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They Shall Not Grow Old

Director:  Peter Jackson
Year Released:  2018
Rating:  3.0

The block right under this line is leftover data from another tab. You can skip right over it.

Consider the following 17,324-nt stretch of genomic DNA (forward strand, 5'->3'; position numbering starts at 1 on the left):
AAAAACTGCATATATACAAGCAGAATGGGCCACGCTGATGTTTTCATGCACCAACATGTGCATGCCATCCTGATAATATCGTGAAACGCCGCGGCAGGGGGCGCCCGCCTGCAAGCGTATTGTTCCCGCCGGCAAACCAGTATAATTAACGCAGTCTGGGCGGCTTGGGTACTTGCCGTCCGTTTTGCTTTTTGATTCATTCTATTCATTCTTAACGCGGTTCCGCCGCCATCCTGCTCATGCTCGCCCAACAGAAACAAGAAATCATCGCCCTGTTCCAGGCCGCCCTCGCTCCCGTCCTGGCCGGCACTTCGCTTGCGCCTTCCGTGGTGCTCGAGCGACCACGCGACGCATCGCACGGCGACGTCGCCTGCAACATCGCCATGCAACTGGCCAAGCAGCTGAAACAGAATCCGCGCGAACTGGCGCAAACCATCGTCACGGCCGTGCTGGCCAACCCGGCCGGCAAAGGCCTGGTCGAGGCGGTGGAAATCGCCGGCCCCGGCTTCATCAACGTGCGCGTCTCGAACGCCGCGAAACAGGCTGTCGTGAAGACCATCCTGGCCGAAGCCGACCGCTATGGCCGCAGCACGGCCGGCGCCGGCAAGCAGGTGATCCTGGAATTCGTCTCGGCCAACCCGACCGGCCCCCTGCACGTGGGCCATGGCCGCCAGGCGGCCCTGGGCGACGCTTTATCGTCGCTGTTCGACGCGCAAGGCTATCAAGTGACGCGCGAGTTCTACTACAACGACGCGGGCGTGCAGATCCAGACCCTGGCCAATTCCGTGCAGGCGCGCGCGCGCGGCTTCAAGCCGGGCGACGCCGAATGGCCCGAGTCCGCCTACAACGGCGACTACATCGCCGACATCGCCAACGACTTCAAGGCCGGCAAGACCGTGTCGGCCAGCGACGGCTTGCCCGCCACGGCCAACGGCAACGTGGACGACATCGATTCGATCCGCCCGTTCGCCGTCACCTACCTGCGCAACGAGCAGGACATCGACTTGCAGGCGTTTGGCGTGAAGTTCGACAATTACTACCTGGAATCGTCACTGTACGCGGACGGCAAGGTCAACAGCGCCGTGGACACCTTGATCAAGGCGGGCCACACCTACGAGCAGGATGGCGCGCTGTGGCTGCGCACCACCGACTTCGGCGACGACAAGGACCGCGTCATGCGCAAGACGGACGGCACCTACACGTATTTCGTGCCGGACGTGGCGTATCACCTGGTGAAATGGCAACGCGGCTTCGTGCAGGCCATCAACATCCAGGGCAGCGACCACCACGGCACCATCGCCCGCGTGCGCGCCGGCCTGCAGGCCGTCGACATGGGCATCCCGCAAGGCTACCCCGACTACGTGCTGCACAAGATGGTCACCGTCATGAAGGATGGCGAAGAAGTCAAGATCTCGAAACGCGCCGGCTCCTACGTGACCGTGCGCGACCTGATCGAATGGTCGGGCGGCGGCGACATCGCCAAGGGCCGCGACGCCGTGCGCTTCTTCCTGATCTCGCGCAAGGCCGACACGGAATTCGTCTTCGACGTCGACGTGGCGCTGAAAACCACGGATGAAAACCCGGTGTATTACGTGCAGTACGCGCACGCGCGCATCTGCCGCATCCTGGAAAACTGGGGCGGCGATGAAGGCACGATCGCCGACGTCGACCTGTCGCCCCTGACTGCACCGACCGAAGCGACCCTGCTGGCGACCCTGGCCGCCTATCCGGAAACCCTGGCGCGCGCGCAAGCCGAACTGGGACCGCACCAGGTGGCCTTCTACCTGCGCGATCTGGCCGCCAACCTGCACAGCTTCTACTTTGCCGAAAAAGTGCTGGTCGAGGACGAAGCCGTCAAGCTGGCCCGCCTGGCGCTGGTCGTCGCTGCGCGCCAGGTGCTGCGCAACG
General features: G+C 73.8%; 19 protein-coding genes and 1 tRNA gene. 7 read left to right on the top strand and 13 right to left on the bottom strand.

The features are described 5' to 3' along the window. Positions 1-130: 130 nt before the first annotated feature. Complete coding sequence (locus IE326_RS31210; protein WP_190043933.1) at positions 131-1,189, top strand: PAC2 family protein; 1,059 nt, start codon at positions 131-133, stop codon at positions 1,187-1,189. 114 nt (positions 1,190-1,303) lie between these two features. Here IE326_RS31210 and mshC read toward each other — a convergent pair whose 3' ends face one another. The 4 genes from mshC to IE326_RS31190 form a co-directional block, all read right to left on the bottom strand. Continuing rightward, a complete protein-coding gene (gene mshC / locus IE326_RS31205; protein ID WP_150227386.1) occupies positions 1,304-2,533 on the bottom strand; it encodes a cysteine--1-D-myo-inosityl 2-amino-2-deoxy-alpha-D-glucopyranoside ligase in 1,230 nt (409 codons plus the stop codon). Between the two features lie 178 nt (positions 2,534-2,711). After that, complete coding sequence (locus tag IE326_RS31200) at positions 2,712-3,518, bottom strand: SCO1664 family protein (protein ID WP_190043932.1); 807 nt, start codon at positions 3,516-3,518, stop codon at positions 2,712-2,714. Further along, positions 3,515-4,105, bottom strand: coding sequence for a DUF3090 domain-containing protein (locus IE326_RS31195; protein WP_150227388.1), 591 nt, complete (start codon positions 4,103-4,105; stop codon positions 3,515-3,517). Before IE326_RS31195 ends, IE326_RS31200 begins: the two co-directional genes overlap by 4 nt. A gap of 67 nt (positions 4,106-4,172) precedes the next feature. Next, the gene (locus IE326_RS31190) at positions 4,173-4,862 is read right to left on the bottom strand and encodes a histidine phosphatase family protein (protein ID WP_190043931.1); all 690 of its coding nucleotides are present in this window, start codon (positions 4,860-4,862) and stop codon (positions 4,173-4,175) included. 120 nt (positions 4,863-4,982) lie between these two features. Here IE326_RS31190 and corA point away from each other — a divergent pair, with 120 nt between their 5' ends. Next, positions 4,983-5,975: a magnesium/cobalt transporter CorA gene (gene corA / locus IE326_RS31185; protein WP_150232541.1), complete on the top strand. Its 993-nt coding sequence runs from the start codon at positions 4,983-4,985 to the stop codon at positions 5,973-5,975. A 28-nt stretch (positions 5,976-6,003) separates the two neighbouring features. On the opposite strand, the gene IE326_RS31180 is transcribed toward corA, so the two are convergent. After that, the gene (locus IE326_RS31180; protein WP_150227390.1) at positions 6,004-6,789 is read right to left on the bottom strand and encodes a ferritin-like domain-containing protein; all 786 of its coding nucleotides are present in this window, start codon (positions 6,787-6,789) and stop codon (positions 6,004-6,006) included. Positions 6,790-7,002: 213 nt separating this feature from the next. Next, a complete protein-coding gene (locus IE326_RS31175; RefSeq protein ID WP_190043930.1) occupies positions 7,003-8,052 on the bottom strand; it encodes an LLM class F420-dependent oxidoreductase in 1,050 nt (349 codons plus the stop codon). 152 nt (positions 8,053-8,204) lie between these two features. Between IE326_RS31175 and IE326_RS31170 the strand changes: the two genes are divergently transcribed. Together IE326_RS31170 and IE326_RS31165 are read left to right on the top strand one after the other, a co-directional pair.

Director Jackson - best known for his big fantasy epics - gets permission from the Imperial War Museum to rummage through their archives - a lot of which was previously unseen by the public - and reconstruct a narrative about what it was like to be a soldier during World War I (which his grandfather fought in). Normally, the idea of colorizing and digitally altering old footage might be seen as heresy, but the end result is not only respectful but in doing so also emphasizes the horror of war, with those mounting corpses - riddled with bullets or mutilated - serving as a reminder that combat should always be a last resort. The audio, too, was methodically pieced together from interviews with former soldiers in what must have taken a very, very long time to assemble: the personal stories about lack of sanitation (wiping with their hands?) and admiration for the Germans (!) and how they spent their down time (when not crawling around the trenches) are riveting. To get the perspective of Germans on the "other side," I recommend Ernst Jünger's Storm of Steel, which also talks about the brutality of war (although Jünger, controversially, gets a little gung-ho about it).

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